Jharkhand speaker upholds 'merger' of JVM MLAs with BJP
Jharkhand Assembly Speaker Dinesh Oraon on Wednesday upheld as legal the merger of six JVM MLAs with the BJP in February 2015, quashing the petition of JVM president Babulal Marandi and his MLA Pradeep Yadav that defectors be disqualified for violating the 10th Schedule of the Constitution, often referred to as the anti-defection law.
Using the term “merger” and not “defection”, Speaker Oraon said, “I don’t find their merger as illegal. I dismiss the petition seeking dismissal of their membership. I heard and recorded arguments of a battery of lawyers from the defence and petitioners and they helped me reach this conclusion under the light of the law. Copies of the judgment will be provided to parties concerned.”
The Speaker’s verdict, in one stroke, saved the ruling BJP government from the embarrassment of falling short of majority in the fag-end of its five-year term and put the very existence of the JVM under threat.
Had the Speaker scrapped the membership of six legislators, the BJP would have been left with 37 MLAs, five short of 42, the magic majority number. Even banking on its fractious ally Ajsu for survival would not have helped. The Ajsu has four MLAs.
Among the six turncoats — Randhir Kumar Singh, Amar Kumar Bauri, Janki Prasad Yadav, Ganesh Ganjhu, Alok Kumar Chourasia and Navin Jaiswal — the first two are cabinet ministers in the Raghubar Das government.
Barely a couple of months from the declaration of Assembly election results in December 2014, the six left Marandi’s party to “merge” with the BJP in February 2015.
The six MLAs justified their action citing they were over two-thirds of the eight MLAs in the JVM and were within their rights to merge with another party without violating the anti-defection law. Turncoat MLA Janki Prasad Yadav said he had chaired the merger meeting of the six MLAs and they had submitted a “single petition” to the Speaker.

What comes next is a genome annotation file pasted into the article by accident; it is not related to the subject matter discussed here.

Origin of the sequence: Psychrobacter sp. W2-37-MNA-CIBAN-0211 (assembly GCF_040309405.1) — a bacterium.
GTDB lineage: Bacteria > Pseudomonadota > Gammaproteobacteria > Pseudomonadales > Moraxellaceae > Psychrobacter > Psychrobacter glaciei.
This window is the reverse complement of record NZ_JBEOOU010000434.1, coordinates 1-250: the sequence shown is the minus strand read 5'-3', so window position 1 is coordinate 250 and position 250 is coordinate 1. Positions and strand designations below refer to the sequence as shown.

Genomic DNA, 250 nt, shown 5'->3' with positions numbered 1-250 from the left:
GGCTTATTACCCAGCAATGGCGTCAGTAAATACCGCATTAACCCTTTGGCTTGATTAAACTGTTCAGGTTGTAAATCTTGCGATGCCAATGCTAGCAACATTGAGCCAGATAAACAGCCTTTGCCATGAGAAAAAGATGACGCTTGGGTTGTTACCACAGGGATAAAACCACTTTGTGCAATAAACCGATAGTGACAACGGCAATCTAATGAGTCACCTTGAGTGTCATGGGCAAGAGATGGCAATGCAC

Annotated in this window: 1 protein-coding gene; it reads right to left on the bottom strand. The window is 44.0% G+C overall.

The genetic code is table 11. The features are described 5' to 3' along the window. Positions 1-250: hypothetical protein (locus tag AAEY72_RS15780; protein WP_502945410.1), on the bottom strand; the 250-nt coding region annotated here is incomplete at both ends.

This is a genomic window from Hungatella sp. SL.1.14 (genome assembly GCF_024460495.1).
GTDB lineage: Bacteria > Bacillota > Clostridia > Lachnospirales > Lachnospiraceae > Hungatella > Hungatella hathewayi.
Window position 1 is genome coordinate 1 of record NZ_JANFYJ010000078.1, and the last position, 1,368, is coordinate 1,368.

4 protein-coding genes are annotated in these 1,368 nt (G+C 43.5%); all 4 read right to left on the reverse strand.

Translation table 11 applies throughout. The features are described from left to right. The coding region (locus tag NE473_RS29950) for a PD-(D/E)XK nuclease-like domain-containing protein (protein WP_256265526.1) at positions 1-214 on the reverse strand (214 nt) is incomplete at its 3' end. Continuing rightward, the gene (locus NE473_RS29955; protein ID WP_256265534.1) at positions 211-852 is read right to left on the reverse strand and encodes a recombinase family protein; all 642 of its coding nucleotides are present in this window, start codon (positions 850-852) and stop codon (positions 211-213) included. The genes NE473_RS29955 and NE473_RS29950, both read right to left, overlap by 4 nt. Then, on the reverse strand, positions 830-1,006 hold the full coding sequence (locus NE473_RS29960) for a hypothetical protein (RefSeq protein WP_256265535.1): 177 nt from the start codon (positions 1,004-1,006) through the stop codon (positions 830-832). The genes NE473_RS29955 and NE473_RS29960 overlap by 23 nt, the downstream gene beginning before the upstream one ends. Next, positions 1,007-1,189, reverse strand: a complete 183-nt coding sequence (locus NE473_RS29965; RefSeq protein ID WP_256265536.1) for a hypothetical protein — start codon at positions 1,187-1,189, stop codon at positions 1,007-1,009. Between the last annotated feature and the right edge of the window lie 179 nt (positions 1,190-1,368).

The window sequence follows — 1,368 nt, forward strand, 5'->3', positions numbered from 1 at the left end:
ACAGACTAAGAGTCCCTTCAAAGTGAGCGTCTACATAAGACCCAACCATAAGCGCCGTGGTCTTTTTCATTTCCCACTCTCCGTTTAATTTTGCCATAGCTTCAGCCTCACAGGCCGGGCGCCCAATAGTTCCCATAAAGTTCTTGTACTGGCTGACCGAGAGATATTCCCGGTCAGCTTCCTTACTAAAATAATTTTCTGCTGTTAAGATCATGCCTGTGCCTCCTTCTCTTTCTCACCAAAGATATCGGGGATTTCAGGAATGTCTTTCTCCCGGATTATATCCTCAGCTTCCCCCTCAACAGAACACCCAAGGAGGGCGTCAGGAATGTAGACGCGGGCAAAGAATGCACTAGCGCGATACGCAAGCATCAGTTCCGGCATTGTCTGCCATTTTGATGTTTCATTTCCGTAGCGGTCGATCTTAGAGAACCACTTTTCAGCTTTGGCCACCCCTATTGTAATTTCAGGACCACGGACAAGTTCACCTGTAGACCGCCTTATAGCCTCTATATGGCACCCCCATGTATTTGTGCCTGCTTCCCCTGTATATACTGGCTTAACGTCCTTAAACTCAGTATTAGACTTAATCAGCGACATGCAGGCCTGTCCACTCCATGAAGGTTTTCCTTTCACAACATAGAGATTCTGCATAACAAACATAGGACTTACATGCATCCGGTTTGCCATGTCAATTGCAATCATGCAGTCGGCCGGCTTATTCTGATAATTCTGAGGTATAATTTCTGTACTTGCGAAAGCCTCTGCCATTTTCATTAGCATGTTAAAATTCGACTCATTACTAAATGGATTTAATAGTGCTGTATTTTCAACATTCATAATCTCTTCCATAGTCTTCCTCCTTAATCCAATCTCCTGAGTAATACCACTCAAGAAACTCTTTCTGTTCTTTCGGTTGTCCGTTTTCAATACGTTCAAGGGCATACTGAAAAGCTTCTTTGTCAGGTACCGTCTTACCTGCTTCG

The JVM had argued the defectors joined the BJP in “two batches” and the JVM’s bylaws did not authorise the “so-called merger meeting”, said JVM lawyer Rajendra Singh. “Till we get a copy (of the Speaker’s judgment), I can’t speculate on the grounds of the verdict. But we will definitely challenge this decision before high court,” lawyer Singh added.
An elated state BJP president Laxman Gilua said the party would now demand the Election Commission of India scrap the JVM election symbol and de-recognize the party.
“The judgment confirmed the merger of the JVM with the BJP. So the JVM as a separate political party and election symbol cease to exist,” Gilua told The Telegraph.
It is a big blow to JVM chief and founder Marandi, Jharkhand’s first chief minister, whose electoral debacles in the 2014 Lok Sabha and Vidhan Sabha elections left him struggling to stay afloat politically. The loss of six MLAs left the JVM with only two, Pradeep Yadav and Prakash Ram. Marandi had lost Assembly elections from Giridih.
After the verdict, JVM workers, who had gathered in large numbers on the Assembly premises, looked dismayed. “This is a black day for Indian democracy. We strongly believe that the Speaker was under pressure of his party and the government to give a judgment favouring them,” said JVM media cell in-charge Tauhid Alam.
The court of the Speaker had fixed 97 dates for hearing. Hearing took place only on 64 days. The MLAs submitted a list of 78 witnesses but the court recorded statements of only 57. The prosecution produced eight witnesses.